Crucially, governments and groups within civil society must mend the post-9/11 shadow cast over Muslims. Rather than adopting simplistic explanations for terrorist acts, societies that experience this type of violence must ask what are the reasons behind radicalization; although as the next point explains this is not a straightforward process.

No Global Blueprint for CVE Efforts

Even though joint efforts among different states are a good way to signal resolve against groups that use terrorist tactics, combating radicalization requires a different approach. Because there is no standard model for how radicalization happens, there cannot be a universal response to countering violent extremism. In general, theories and definitions on radicalization are multifaceted and complex. While a universal model would be convenient, it is impractical, unlikely, and counterproductive when attempting to map out how a nonviolent individual turns to violent extremism against his or her fellow citizens.

Similar to the discussion on membership categories, distinctions between radicals and violent radicals are also useful for academics and practitioners. Whereas radical refers to individuals maintaining radical ideas, violent radicals ascribes to those who hold radical thoughts but also support violence. For the most part, most radicalization models tend to conclude on similar causes, including: ideological with respect to religious beliefs and therefore non-negotiable regarding what is appropriate, economic and social dissatisfaction and exclusion as well as alienation and discrimination brought about by sentiments of racial and religious inferiority, and anger at foreign policy and political grievances triggered, for example, by the US invasion of Iraq.

 It is because of these debates over definitions and theories, as well as the myriad of potential causes of radicalization, that PVE and CVE efforts would be better served by taking into account the context for which they are intended and being flexible in order to incorporate relevant country-specific circumstances. The need for tailoring CVE efforts is crucial given the varying numbers of foreign fighters amongst different countries, the fluctuating levels of Muslim-felt alienation and marginalization across borderlines, as well as difference in education levels and economic integration.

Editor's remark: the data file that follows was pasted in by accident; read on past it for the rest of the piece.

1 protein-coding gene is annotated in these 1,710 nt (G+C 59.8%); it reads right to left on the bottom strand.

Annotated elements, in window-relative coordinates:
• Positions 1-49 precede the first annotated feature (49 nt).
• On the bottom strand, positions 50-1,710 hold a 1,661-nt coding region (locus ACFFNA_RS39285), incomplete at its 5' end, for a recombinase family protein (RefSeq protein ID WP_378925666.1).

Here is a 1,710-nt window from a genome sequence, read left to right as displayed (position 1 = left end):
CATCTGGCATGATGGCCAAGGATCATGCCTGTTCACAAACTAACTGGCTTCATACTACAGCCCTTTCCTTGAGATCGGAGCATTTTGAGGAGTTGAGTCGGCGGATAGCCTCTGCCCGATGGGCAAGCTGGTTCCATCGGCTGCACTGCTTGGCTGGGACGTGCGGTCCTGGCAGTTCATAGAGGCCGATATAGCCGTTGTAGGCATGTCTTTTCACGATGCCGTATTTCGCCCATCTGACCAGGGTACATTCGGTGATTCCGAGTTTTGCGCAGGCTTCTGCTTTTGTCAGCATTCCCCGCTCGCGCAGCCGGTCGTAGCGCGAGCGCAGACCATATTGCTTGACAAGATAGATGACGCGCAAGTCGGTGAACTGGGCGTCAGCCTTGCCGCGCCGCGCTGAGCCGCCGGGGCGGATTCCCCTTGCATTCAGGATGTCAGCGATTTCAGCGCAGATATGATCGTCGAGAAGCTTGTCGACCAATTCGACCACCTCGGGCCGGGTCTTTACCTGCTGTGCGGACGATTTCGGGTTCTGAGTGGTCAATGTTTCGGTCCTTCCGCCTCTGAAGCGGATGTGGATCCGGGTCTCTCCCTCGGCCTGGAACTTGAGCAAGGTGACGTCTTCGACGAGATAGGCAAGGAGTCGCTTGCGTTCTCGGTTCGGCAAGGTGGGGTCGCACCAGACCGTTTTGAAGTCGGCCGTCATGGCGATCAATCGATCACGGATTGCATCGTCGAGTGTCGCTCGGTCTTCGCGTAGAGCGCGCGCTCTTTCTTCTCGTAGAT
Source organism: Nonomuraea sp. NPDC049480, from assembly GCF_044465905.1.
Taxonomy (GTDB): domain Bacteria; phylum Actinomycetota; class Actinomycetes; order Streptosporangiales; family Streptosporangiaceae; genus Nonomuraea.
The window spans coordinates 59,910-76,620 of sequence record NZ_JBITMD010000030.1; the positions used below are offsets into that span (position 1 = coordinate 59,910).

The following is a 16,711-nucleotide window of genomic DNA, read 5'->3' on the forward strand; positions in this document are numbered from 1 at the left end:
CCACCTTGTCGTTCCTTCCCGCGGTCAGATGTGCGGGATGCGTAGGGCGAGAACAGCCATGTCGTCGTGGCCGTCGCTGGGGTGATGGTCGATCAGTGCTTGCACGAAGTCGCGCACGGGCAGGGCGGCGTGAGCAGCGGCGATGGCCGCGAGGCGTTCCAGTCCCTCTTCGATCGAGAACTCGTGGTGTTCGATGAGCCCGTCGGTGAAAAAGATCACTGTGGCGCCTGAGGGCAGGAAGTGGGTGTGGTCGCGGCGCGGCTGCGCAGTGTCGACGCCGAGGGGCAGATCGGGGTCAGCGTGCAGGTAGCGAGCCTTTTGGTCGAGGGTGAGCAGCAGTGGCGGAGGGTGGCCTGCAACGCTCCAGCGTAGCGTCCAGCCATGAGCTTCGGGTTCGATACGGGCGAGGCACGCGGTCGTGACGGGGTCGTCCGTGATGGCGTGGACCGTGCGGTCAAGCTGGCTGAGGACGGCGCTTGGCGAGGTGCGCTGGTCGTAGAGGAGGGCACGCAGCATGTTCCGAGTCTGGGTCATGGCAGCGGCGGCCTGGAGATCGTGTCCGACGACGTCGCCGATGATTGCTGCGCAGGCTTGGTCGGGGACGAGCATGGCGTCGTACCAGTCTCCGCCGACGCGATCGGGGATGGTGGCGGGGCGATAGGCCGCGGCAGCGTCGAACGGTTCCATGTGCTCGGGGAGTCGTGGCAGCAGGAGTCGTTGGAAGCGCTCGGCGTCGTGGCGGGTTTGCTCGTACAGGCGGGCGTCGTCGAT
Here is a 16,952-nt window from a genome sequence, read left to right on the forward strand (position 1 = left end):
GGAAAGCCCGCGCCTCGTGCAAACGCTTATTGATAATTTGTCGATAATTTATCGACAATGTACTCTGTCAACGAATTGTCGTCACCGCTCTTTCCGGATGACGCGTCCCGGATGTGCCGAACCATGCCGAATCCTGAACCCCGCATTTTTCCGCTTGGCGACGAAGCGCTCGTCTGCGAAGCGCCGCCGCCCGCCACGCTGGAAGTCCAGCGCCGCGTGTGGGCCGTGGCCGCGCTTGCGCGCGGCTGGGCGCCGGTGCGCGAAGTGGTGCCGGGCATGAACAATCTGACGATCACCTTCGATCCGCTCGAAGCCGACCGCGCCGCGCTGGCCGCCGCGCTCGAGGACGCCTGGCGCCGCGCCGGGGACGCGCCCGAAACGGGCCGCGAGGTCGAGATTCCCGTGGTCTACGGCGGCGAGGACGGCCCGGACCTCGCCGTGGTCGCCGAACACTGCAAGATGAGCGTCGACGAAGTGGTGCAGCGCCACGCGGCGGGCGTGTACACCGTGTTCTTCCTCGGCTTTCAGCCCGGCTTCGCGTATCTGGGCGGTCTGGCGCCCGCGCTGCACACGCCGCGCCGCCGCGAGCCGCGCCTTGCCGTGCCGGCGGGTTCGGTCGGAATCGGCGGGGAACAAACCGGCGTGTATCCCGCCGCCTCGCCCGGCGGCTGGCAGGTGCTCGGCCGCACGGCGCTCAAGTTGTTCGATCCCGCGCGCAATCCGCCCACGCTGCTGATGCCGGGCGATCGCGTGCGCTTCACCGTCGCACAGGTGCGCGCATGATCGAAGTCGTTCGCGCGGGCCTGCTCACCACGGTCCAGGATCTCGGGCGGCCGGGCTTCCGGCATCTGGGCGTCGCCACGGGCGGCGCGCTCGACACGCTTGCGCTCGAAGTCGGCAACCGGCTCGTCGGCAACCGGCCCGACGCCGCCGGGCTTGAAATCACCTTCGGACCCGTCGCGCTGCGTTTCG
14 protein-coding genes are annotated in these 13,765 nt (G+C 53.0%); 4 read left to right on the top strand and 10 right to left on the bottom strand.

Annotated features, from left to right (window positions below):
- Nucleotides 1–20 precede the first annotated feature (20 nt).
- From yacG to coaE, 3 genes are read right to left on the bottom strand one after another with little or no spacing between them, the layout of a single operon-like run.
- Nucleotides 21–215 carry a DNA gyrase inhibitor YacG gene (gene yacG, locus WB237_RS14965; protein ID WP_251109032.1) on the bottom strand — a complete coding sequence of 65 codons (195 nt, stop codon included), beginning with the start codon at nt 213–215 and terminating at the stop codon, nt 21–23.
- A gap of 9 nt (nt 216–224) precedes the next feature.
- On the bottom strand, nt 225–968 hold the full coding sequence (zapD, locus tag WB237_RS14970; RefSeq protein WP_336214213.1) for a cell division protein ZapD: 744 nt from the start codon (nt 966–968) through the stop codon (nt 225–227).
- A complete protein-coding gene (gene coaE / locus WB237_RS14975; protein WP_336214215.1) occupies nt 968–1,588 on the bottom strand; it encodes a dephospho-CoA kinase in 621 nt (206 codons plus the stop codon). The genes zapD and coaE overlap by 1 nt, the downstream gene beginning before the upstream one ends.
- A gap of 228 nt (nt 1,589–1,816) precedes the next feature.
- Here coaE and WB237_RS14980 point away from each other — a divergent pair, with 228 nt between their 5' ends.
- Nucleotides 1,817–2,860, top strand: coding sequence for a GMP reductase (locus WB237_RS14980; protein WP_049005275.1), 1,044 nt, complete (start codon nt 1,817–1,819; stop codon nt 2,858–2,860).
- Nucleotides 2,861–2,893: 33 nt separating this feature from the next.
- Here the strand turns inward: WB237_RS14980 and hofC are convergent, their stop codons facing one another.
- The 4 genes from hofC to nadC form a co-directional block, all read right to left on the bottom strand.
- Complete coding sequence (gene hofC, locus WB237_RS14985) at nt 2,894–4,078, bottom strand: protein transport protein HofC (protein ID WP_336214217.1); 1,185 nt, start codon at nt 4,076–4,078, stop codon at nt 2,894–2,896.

Therefore, because there cannot be a global CVE how-to-guide, governments would benefit by broadening their efforts to include non-government actors. Recent empirical findings show that although governments need to be involved in CVE efforts, audiences are generally impervious to messages against extremism that come from official sources. Therefore, overcoming legitimacy problems requires including stakeholders who are valued community members and therefore can reach at-risk individuals.

Enriching the Debate

In sum, understanding the attacks in Beirut, Paris, and San Bernardino requires more than a timeline and a description of those involved. If we want to understand how to evaluate and improve government and civil society responses then it is necessary to acknowledge that the normalization of violence carries real implications for the populations that experience violence on a regular basis. Furthermore, even when it is tempting to think of the attacks as the product of highly sophisticated organizations, at their core not all individuals have an equal level of affiliation with the group and disagreements are to be expected among members. Knowing who the moderates are—even within groups who employ terrorist tactics—is crucial for reconstruction and stabilization efforts. For the long-term, governments and civil society should shy away from simplistic explanations that link terrorism with a particular religious group. In contrast, understanding the causes for radicalization at the individual level will better inform context-specific approaches for successful PVE and CVE.